Why customer engagement is more effective than stricter regulation

Something of a milestone has been reached in a campaign that we have put our weight behind. The campaign is designed to make it easier for small and micro-business energy consumers to switch, and several suppliers have improved their customer communications because of it. CNG and Eon, for example, are among the names that have promised to put contract end dates on their bills, and CNG is also about to join Scottish Power in sending its renewal letters by recorded delivery.

This, arguably, is a much bigger deal for businesses than the political football of “banning rollover contracts” that some – the Labour Party in particular – are so keen to talk about. Why? Because it is customer engagement, not more protection, that is going to properly address the problems associated with business energy procurement.

Business energy contracts involve a fixed price for a contracted period of time, with the gas or electricity component hedged by the supplier. Effectively, they buy the customer’s energy in advance on inception of the contract. This hedging provides energy suppliers – particularly the smaller independent suppliers – with a degree of certainty and delivers a better overall energy price. If rollovers were banned, all unengaged customers at the end of their fixed term contract would be forced on to floating out-of-contract tariffs that include the costs related to hedging an uncertain portfolio of customers. The net effect, then, of wrapping businesses in the same cotton wool as domestic customers will be higher overall energy costs for proactive business customers, and marginally lower costs for inactive customers.

Customer engagement, on the other hand, can succeed where this ill-conceived and unnecessary consumer protection would fail. The energy regulator has a stated aim to promote and stimulate business energy customer engagement but, as far as we are aware, they are not measuring non-domestic switching levels (or least not publishing them). We believe that only 20 per cent of business energy customers are “engaged” in the market. The others are mainly inert because they are unable to find out their current contract end date and renewal offers. Those communications are either disguised as junk mail, overlooked or not understood. Those businesses that attempt to engage find these points unreasonable. We estimate that if the other 80 per cent were to engage in the market, the small and medium-sized enterprise community would derive cost savings of £2 billion a year.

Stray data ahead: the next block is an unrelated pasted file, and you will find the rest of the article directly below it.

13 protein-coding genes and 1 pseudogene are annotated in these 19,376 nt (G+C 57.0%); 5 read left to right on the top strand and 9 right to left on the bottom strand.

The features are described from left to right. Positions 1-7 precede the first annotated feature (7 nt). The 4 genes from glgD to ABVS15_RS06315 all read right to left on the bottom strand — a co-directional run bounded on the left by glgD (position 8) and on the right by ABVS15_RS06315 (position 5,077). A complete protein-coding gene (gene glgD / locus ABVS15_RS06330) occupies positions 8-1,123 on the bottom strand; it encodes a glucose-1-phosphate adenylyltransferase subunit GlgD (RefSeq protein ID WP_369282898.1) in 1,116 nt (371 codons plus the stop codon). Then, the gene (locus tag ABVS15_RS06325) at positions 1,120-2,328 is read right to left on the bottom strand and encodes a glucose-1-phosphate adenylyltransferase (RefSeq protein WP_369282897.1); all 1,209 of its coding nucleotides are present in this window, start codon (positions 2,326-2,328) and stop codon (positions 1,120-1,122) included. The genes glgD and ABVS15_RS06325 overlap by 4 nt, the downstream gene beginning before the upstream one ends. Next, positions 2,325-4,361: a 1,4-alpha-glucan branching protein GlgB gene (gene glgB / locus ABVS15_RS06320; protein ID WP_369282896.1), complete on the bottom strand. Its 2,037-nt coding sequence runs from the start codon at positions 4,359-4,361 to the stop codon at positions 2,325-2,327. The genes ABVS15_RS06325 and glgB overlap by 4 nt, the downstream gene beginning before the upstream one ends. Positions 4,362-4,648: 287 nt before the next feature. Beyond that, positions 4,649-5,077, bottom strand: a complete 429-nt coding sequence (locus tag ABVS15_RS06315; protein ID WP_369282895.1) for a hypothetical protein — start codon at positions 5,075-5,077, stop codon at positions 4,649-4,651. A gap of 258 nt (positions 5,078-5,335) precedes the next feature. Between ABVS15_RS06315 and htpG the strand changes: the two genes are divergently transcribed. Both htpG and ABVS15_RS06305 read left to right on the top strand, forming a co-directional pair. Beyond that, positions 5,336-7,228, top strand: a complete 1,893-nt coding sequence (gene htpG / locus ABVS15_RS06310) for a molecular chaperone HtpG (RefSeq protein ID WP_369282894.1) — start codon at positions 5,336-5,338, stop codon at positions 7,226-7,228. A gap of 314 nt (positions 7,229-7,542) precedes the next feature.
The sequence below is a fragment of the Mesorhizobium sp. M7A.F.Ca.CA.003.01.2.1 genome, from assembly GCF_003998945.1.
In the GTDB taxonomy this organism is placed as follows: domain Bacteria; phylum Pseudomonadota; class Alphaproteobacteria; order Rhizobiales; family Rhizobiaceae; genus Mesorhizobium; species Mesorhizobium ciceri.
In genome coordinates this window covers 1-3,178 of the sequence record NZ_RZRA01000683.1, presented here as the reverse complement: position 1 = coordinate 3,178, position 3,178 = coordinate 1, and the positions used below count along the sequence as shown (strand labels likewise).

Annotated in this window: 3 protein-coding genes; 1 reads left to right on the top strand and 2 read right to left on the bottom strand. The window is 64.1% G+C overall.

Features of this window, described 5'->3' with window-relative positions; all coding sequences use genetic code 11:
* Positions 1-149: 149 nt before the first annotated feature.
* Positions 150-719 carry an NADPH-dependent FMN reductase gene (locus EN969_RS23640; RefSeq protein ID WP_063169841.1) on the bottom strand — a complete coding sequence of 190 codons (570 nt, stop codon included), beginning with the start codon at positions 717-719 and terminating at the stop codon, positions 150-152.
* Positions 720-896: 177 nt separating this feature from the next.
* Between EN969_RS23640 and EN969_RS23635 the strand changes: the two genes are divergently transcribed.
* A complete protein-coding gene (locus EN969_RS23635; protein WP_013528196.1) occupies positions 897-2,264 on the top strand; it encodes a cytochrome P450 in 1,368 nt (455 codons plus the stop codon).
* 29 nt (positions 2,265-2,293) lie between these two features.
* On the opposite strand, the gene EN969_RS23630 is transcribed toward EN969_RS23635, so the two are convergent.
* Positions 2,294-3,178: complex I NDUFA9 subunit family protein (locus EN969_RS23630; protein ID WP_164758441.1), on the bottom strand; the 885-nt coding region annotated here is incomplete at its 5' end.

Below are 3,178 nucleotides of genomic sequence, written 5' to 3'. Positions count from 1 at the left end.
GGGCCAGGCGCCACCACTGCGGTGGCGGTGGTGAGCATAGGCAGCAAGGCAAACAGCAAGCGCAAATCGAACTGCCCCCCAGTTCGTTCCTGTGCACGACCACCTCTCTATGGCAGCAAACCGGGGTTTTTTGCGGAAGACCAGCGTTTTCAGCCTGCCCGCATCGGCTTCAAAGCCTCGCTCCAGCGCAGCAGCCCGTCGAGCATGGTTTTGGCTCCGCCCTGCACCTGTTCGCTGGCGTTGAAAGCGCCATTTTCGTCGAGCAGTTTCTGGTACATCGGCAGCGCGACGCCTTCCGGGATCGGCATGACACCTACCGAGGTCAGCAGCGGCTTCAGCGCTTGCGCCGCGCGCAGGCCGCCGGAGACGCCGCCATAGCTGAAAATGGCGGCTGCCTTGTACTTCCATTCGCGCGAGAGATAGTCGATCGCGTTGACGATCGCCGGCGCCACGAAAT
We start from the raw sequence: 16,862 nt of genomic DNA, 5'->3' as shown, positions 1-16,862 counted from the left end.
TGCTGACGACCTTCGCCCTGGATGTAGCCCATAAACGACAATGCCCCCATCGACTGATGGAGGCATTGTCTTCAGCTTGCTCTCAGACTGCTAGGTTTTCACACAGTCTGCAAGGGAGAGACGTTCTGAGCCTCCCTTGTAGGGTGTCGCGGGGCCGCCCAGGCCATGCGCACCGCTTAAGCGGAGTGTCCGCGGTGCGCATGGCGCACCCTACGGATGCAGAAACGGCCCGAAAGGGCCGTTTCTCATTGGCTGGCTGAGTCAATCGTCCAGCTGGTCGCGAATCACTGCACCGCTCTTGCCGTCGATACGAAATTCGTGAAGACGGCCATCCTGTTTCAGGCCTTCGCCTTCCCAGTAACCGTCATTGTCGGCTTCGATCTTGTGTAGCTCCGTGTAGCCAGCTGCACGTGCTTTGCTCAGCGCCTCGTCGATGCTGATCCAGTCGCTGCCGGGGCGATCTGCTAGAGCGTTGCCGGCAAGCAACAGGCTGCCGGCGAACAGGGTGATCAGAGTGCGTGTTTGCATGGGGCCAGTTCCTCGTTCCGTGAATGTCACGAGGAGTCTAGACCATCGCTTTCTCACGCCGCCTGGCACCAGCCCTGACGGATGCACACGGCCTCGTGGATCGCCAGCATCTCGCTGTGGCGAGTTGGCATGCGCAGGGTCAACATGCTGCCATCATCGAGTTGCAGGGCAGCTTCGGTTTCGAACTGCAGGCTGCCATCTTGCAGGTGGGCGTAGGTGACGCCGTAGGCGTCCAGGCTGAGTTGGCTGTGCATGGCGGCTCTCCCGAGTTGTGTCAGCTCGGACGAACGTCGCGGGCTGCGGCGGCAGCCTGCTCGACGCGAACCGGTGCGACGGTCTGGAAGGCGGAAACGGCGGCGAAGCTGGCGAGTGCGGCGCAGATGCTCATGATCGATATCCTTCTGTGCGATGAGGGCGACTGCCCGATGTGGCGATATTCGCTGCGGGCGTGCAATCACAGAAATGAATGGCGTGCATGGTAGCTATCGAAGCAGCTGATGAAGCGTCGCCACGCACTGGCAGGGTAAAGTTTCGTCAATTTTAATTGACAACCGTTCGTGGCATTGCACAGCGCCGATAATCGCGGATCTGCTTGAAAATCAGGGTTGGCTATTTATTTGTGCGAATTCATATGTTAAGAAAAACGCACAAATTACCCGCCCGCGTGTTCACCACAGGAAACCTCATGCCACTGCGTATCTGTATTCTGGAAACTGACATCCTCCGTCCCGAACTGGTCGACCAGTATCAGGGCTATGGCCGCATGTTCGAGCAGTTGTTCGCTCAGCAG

Giving greater visibility to the renewal window, as well as underlining its significance, will lead to greater customer engagement. This can ease the frustration caused by unexpected rollovers in a way that doesn’t restrict choice or prevent businesses from taking part in the annual round of negotiation that is commonplace with other types of overhead. Furthermore, engaged business energy customers will not only achieve savings but will also be in a better position to use their energy more efficiently and reduce their carbon footprints – unengaged customers won’t. We see a direct correlation between those that seek to reduce their unit price and those that seek to reduce their consumption. And that’s before we’ve even sown that particular seed in their mind.

So, to reiterate the goals of the campaign: make it easier for customers to engage by asking suppliers to print contract end dates on every bill, along with notice periods required to terminate; renewal letters should be sent by recorded delivery and they should show the difference between the current rates charged and the proposed renewal rates in pounds and as a percentage.

It’s fantastic that the suppliers have listened and some are willing to make changes. This could be just the tipping point needed for others to fall in line – without the need for regulation – and means a decent solution is delivered far sooner than many would have expected.

http://epetitions.direct.gov.uk/petitions/29821

Jonathan Elliott, managing director, Make It Cheaper

This article first appeared in Utility Week’s print edition of 31 August 2012.

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